2. Awesome! Our culture needs some good dads willing to bravely go where no man has gone before….. No wait, that’s not quite the right quote. Ah well, just the same it’s lovely when boys can learn about masculinity from someone other than TV and video games and assorted odd experiences under the docks with a Nat’l Geographic and a bunch of twinkies. Oh wait, you didn’t say that either. Perhaps I should just punch someone in the shoulder and be on my way…..

  3. Great post Ned. I think current “pop culture” notions of masculinity lead to a lot of broken boys who are afraid of their emotions and feel the need to present a mask in order to fit in. And changing that starts with parents recognizing it, and showing different ways.

  4. As a father of a 16 year old boy (he has a long way to go before I will be comfortable calling him a man.. mainly because experience has taught me that he has a lot more to learn), I really appreciate the way you communicated this topic. Why? It’s clear you aren’t relying on conversation, see the value of example. Talk is easy and, in most father/son relationships, fairly ineffective. Example is far more difficult than talk, also something experience is teaching me NOW.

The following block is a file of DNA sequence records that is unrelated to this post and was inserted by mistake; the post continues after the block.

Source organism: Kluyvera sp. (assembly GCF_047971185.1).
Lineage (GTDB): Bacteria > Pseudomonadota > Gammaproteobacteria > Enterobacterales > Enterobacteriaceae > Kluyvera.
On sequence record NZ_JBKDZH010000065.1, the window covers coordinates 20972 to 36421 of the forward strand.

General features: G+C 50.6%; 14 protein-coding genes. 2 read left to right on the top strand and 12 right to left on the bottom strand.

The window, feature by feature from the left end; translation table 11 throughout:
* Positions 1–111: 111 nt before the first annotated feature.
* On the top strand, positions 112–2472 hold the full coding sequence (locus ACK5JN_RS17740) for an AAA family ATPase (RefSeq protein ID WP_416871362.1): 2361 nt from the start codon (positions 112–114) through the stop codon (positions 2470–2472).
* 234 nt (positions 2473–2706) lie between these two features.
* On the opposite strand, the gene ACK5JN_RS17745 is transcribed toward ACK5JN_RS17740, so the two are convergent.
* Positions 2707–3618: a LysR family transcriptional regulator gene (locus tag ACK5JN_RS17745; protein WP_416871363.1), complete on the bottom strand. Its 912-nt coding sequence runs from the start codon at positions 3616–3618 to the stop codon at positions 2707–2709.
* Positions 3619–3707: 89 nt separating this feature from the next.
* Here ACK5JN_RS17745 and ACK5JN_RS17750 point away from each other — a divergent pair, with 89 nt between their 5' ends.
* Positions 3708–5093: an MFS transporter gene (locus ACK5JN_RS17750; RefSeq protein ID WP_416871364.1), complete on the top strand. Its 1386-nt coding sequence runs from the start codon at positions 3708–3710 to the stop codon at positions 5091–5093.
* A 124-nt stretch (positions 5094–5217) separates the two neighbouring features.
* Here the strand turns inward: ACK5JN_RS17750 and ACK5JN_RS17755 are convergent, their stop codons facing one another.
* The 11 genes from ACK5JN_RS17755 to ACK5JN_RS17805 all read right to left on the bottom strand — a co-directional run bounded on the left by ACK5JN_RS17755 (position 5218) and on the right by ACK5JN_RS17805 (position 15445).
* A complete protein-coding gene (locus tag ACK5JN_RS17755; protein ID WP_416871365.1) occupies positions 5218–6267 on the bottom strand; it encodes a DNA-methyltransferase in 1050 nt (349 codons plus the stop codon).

Excellent blog, my friend.

    • Thanks, Steve. And you’re so right about “actions speak louder than words.” Especially with teenagers, who already get talked AT all day from teachers — the last thing they respind to is more talking at home. I was blessed to have a stepdad who was an example in action. It was something that stuck with me, and something I hope will carry on with my sons. Or I swear, I’ll give them a good talking to…

      Again, thanks my friend 😉

  5. I remember my first time. It was in a car and I threw the condom out the window. We were smooching when the cop tapped the window. I rolled down the window and he was smiling. I said I was sorry and he said get a hotel room and walked away. I always thought I saw the condom stuck to the bottom of his shoe. Squish is a word that comes to my mind.